Two debates down, and just look at those Outsiders go. Look at the Doc and the Face and the Narcissist increase their gains on the 13 other GOP candidates who have all previously held positions in elective office. One of these Outsiders will fix everything once they become president - just ask 'em. The wisdom of inexperience. All they'll need to do is bring their brilliant Outsider perspective and skill set to the nation's capital and all will be well. Plausible?
The whole tableau reminds me of a line from S.E. Hinton's classic 1967 novel The Outsiders. The main character and narrator, 14-year-old Ponyboy Curtis, makes a precocious observation:
"I lie to myself all the time. But I never believe me."
So in this election cycle of the Outsider, do these Outsiders actually believe what they're saying? Even more importantly, why should Americans believe a word of it?
Let's start with the driving force behind the Outsiders' appeal - voter anger. It is not new, but it is most certainly real. Just prior to the mid-term elections last November, a CNN/ORC poll revealed that "30 percent of Americans were 'very angry' and 38 percent were 'somewhat angry' about the way things are going in the country." And the overwhelming majority of us believe our government plays an enormous role in the state of the nation.
In the summer of 2014, Gallup recorded public confidence in the U.S. Congress at 7 percent - the lowest rating in the 40-year history of the question. One year later, after a change to single-party control on Capitol Hill, public confidence landed at 8 percent.
The blame game in politics is usually a Rorschach test. Many Americans who identify with a specific political party or ideology are likely to believe that the opposing party of the moment is responsible for congressional failure. But we've seen depressing perceptions of Congress for decades - and during separate points in time when each party has had control of one or both chambers on Capitol Hill as well as the presidency.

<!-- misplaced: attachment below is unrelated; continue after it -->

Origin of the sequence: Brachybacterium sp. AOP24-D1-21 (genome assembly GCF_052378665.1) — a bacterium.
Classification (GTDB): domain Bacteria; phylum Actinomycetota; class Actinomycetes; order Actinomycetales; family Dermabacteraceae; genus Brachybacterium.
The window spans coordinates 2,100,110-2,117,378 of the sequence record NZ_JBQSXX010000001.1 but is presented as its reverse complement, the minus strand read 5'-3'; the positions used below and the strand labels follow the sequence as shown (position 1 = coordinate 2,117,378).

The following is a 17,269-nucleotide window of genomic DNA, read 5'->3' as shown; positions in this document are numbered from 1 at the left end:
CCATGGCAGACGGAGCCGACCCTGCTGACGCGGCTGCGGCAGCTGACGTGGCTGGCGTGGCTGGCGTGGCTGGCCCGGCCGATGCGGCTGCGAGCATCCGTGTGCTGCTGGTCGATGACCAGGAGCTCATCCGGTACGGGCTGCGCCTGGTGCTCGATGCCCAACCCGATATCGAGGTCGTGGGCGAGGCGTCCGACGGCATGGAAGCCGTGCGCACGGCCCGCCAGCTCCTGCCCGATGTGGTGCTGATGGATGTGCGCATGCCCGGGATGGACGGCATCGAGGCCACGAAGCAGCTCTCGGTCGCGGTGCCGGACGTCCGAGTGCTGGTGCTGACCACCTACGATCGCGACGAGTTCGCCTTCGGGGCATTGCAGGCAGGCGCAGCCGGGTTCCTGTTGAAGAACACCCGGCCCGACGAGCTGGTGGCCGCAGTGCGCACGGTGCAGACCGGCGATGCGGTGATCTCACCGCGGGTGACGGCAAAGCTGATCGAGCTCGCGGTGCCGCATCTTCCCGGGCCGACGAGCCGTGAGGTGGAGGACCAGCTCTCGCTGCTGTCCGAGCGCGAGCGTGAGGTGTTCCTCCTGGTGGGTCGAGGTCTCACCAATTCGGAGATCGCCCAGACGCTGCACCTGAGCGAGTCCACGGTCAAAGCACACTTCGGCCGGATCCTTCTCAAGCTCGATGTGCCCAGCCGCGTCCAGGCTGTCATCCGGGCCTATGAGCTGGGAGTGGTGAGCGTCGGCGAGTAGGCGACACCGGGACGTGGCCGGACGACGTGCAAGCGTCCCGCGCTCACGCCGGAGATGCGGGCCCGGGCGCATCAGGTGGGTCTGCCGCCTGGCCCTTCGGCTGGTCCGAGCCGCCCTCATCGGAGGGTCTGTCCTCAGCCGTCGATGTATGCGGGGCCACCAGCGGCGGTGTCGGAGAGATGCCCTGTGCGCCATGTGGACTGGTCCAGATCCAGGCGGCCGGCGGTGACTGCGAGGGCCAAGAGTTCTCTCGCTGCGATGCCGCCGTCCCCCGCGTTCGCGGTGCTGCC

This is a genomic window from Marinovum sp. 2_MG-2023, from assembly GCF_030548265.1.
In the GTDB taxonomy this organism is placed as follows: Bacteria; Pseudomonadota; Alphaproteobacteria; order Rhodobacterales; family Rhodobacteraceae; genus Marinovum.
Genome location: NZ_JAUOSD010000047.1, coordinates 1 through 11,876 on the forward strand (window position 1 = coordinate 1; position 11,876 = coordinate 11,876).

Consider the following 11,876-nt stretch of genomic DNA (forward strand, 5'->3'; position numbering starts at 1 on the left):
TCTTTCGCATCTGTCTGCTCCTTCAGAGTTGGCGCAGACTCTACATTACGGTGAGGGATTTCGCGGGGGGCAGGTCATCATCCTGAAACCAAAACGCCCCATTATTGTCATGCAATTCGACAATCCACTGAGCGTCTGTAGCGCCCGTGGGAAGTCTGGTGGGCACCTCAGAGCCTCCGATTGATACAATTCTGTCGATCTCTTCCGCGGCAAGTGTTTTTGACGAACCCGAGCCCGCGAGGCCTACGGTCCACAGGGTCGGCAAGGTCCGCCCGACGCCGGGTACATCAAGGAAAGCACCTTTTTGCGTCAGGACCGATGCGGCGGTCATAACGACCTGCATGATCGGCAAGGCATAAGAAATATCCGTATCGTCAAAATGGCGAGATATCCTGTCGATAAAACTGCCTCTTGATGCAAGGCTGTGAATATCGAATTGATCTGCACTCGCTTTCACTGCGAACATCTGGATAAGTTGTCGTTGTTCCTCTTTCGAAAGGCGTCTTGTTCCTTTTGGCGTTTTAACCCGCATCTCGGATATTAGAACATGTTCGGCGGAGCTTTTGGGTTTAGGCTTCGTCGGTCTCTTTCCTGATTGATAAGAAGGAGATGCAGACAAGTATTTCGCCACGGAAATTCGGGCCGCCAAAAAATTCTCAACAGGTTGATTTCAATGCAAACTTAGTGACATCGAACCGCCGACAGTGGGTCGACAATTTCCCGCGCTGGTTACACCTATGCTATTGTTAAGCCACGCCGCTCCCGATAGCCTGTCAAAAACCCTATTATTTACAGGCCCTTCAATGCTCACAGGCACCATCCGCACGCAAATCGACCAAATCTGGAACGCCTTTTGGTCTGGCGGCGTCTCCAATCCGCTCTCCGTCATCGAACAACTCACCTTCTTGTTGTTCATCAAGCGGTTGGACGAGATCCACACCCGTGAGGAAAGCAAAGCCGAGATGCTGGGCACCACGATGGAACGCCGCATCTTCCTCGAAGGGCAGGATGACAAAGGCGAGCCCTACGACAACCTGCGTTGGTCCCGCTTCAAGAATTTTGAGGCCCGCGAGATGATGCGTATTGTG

And although the party out of power in the White House will castigate any current president as being the cause of government's failings, when it comes to the broader electorate, perceived culpability doesn't really swing so widely. If we take a snapshot of the last 15 years, we see that George W. Bush's approval rating over the course of two terms was 49 percent, and Barack Obama's 47 percent (to date). For the sake of comparison, Gallup pegs the average approval rating for all U.S. presidents at 53% over the last 70 years.
The Outsiders all say they'll flip this script, lickety-split. Fiorina: "Only someone who will challenge the status quo of Washington, D.C. can lead the resurgence of this great nation. I will do that." Carson: "If you look at the collective political experience today of everybody in Congress, it comes out to something like 8,700 years. Where has it gotten us?" And then there's Trump, who labels all politicians as dummies. Except the ones who like him. But the rest are losers: "They go to Washington, something happens. They become weak." But Trump will fix everything, and says it will be easy: "Our country needs a truly great leader, and we need a truly great leader now. We need a leader that wrote The Art of the Deal."
So the Outsiders don't like the status quo, and they're the ones uniquely qualified to fix it. They don't like this president, and they voice plenty of qualms with his predecessor - who was nominated by their own party. They group all 535 elected members of our elected U.S. Congress as feckless people who haven't gotten the job done. Why? Because they're professional politicians - always worried about the next election. Or because they're constantly raising campaign cash, inducing them to behave as lapdogs perpetually indebted to their contributors.